Every Bird Matters
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Posts Tagged ‘American White Pelican’

August 26, 2016

American White Pelican Out of Trouble

American White Pelican

American White Pelican released at McNabney Marsh, Martinez. This bird came to us with two broken legs, but has since recovered from surgery, ready for the wild! Photo: Cheryl Reynolds

Great news! The American White Pelican reported in our July 26 blog post successfully recovered from his two leg fractures and was released Aug 22 in McNabney Marsh in Martinez, CA.

When the cage was opened, he calmly walked out and took his time walking over to the water. We watched an interesting display of pelican thought processes as he decided what to do next. He first looked at a large group of his species resting on the shore far away, and then a smaller group closer to us that were in the water feeding. He took one last look back at us then entered the water and swam a small distance, next thing we knew he was taking flight towards the small feeding group. After landing in the water he calmly swam up to them and immediately started enjoying his first self-caught meal in more than a month. We could not have asked for a more perfect release of this bird back into the wild!

American White Pelican

American White Pelican “Double Trouble” taking flight to join a small group of his species. Photo: Cheryl Reynolds

Note from Dr Rebecca Duerr:

The highlight of August for me was this release! The care of this single bird really exemplified the nature of everything we do for thousands of birds every year, requiring a tremendous and coordinated effort among all the bird’s caregivers in order for him to make it to release. Every aspect of his care from housing and feeding decisions and delivery, to anesthesia, surgery, and medication administration, to assuring nothing bad happened during his time in private pools or the pelican aviary, to the funding that paid for it all, was absolutely essential for getting this guy out the door.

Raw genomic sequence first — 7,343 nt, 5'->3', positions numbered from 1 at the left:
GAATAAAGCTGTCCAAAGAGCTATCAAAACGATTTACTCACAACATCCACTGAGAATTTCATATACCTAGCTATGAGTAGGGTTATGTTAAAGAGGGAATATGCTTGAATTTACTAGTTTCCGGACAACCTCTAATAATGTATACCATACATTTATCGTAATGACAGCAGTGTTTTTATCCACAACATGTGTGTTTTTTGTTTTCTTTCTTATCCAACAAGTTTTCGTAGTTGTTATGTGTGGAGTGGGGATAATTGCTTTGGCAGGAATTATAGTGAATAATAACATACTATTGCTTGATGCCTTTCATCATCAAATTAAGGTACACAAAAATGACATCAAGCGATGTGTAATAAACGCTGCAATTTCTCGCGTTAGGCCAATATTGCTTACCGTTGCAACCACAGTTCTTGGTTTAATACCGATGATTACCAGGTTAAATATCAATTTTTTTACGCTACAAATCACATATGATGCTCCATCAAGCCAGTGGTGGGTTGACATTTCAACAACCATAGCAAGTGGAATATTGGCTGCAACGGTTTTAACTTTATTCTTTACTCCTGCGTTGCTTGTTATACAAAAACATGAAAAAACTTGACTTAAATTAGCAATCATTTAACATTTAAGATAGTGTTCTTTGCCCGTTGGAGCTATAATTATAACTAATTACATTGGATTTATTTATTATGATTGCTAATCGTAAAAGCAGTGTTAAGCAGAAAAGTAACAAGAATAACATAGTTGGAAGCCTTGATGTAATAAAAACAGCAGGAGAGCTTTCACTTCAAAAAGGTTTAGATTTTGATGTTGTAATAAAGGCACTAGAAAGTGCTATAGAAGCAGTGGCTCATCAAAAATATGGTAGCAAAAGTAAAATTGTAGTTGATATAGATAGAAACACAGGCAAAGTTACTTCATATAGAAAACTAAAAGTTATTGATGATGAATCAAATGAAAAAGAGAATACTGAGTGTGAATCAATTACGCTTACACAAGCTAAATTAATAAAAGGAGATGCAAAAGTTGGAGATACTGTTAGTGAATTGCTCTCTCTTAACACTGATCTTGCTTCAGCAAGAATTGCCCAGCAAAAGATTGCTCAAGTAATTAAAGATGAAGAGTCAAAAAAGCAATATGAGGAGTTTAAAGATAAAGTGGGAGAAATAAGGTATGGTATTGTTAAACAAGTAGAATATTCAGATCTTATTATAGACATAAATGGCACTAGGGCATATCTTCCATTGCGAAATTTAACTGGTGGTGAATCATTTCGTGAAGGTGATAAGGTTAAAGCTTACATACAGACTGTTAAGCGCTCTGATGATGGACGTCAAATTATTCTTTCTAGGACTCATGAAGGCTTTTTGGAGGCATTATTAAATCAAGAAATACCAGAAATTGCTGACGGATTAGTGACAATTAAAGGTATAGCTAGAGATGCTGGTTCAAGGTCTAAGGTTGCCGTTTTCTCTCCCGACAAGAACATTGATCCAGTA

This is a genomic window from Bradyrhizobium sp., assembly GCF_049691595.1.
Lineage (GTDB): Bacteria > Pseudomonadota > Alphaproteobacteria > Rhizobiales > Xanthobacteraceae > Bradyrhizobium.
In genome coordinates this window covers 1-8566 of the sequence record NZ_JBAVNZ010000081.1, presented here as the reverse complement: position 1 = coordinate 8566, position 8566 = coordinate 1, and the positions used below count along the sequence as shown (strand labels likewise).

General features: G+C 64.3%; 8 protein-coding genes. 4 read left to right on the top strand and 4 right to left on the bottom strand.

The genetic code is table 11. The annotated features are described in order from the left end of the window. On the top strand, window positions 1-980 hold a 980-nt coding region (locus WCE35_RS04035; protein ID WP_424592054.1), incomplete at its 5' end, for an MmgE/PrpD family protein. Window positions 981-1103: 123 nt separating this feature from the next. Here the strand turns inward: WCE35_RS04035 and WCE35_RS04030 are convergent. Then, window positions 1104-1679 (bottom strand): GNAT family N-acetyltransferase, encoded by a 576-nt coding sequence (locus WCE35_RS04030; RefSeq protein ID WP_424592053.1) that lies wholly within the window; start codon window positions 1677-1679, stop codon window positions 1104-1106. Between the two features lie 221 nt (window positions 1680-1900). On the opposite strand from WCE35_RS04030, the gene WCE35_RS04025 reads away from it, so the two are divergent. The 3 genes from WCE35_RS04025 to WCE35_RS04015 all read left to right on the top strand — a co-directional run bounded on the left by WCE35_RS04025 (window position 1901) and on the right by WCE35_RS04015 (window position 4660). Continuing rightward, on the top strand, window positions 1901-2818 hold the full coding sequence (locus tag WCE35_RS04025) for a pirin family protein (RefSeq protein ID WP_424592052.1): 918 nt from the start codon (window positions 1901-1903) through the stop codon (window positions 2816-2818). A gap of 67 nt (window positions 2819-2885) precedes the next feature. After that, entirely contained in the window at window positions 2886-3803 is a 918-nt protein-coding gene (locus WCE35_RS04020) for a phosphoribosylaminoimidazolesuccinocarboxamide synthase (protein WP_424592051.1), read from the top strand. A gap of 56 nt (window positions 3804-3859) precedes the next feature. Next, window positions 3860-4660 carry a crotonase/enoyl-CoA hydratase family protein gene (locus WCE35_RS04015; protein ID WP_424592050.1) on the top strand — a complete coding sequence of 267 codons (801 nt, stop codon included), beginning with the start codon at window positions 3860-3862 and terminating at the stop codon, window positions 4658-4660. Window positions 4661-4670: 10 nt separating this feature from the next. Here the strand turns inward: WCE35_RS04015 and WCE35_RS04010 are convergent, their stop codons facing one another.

Having worked in wildlife rehabilitation for nearly 30 years, I have a really solid appreciation that pretty much everything I am able to do surgically for our birds is dependent on the efforts of everyone else; the fanciest surgery is totally pointless without the rest. Consequently, I’d like to personally say thank you to everyone who had a hand in this guy’s and every other bird’s care! Great teamwork all around! Thank you for being willing to go the extra mile for our patients.

You can read more about his care here: http://blog.bird-rescue.org/index.php/2016/07/patient-of-the-week-double-trouble-american-white-pelican/

How did you help a bird today?

American White Pelican standing on exam table during a check-up. Both external fixators are visible; they are made of steel pins that pass through the bone and a combination of metal and epoxy that holds the external portions of the pins in the correct position. The odd shapes are due to the shapes of pelican legs, each fracture's different need for support, and the need for the bird to be able to both stand and crouch comfortably.

In July the American White Pelican had external fixators attached made of steel pins that pass through the bone and a combination of metal and epoxy that holds the external portions of the pins in the correct position.

January 22, 2008

Reward now $6,000 for pelican w/arrow in bill

The reward was raised today to $6,000 for information on the culprits that shot this American White Pelican with an arrow earlier this month in the San Fernando Valley area of Los Angeles.

Others stepped forward to add another $3,500 to the reward started by the The Humane Society of the United States (HSUS. The reward is for information leading to the identification, arrest and conviction of the person (s) responsible for shooting this American White Pelican near Lake Balboa in the Van Nuys/Sepulveda Dam area.

There has been reports that the arrow might be a hobby or kid’s arrow and not from a professional archery set.

If you have any information, please call Rebecca at: 831-869-6241 or the International Bird Rescue Research Center in San Pedro at: 310-514-2573.

More information on the IBRRC website